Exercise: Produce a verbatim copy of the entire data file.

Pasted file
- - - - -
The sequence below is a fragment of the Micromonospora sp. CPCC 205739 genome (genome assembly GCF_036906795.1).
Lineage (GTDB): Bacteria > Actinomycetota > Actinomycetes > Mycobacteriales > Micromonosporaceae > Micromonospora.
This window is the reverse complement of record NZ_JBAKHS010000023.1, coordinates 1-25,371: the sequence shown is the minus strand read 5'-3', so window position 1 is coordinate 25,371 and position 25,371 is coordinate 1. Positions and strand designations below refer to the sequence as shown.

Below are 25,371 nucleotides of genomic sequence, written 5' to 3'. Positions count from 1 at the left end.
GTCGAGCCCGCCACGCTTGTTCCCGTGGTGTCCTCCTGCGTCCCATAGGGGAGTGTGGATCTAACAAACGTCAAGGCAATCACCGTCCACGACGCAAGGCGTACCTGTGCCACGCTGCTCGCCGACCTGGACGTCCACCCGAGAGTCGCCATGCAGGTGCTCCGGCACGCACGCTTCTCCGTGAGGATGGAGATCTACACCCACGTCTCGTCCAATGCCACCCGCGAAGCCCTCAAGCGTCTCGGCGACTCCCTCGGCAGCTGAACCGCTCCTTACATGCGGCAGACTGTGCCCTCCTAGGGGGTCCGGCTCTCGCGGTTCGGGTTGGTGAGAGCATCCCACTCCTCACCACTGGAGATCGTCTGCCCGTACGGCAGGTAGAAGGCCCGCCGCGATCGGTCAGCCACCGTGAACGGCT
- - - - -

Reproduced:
The sequence below is a fragment of the Micromonospora sp. CPCC 205739 genome (genome assembly GCF_036906795.1).
Lineage (GTDB): Bacteria > Actinomycetota > Actinomycetes > Mycobacteriales > Micromonosporaceae > Micromonospora.
This window is the reverse complement of record NZ_JBAKHS010000023.1, coordinates 1-25,371: the sequence shown is the minus strand read 5'-3', so window position 1 is coordinate 25,371 and position 25,371 is coordinate 1. Positions and strand designations below refer to the sequence as shown.

Below are 25,371 nucleotides of genomic sequence, written 5' to 3'. Positions count from 1 at the left end.
GTCGAGCCCGCCACGCTTGTTCCCGTGGTGTCCTCCTGCGTCCCATAGGGGAGTGTGGATCTAACAAACGTCAAGGCAATCACCGTCCACGACGCAAGGCGTACCTGTGCCACGCTGCTCGCCGACCTGGACGTCCACCCGAGAGTCGCCATGCAGGTGCTCCGGCACGCACGCTTCTCCGTGAGGATGGAGATCTACACCCACGTCTCGTCCAATGCCACCCGCGAAGCCCTCAAGCGTCTCGGCGACTCCCTCGGCAGCTGAACCGCTCCTTACATGCGGCAGACTGTGCCCTCCTAGGGGGTCCGGCTCTCGCGGTTCGGGTTGGTGAGAGCATCCCACTCCTCACCACTGGAGATCGTCTGCCCGTACGGCAGGTAGAAGGCCCGCCGCGATCGGTCAGCCACCGTGAACGGCT